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35 - The future: waking up

from SECTION 9 - THE FUTURE: DREAMS AND WAKING UP

Published online by Cambridge University Press:  05 February 2014

Susan Bewley
Affiliation:
St Thomas’s Hospital, London
William Ledger
Affiliation:
University of New South Wales, Sydney
Dimitrios Nikolaou
Affiliation:
Chelsea and Westminster Hospital, London
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Summary

Siladitya Bhattacharya: Thanks for two excellent presentations. So, what we are getting clearly is that the message needs to go out to people that there is a finite time over which women are able to reproduce. But how can that message be transmitted to the population without government support?

Zoe Williams: It would have to be with government support because you need some kind of neutrality. The way the media presents it is very overheated. A lot of people in the left-wing press present this (and I have been guilty myself) as a conspiracy against women, to pressurise them into early childbearing. It is not a conspiracy against women, but that is what if feels like when being constantly badgered. It has to come from a neutral body. What do you think?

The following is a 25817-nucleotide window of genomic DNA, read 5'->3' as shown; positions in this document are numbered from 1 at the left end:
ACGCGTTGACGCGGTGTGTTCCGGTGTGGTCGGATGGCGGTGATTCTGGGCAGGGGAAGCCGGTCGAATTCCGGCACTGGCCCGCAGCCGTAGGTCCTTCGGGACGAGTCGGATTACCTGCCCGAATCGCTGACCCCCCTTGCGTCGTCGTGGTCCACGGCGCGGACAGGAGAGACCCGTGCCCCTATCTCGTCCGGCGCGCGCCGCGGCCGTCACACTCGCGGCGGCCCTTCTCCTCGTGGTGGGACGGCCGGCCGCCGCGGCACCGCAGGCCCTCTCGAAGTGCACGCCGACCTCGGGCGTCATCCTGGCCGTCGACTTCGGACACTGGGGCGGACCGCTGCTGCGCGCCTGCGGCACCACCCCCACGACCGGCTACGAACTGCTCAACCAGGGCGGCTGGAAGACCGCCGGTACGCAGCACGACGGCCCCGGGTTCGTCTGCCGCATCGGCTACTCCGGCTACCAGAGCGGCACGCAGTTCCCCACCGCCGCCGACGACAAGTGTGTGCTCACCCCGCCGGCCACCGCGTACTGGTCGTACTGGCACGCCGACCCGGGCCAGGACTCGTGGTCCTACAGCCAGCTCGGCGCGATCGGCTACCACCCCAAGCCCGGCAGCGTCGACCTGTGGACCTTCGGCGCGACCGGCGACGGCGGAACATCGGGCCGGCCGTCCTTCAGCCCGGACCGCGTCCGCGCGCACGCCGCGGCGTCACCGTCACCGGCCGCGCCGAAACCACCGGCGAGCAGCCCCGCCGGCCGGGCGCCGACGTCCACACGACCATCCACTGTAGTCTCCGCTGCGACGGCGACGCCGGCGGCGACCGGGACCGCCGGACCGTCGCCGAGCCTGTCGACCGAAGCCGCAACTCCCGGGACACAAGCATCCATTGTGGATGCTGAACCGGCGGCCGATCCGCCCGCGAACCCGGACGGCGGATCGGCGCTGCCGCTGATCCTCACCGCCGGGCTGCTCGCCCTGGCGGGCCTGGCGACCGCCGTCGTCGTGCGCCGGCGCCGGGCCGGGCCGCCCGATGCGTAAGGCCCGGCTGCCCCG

Kate Brian: I think that is true, but at the moment people are really not aware of it. There are a lot of people who still think that it is vaguely ‘made up’. People are not really aware of the realities, partly because there is still this idea that ‘if I leave it too late I can still go and have fertility treatment’. People do still think that is a kind of safety net.

Stephen Hillier: I wonder to what extent government policy on population development takes into account or relies upon the wave of new manpower or womanpower from the European Union accession states?

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Reproductive Ageing , pp. 347 - 350
Publisher: Cambridge University Press
Print publication year: 2009

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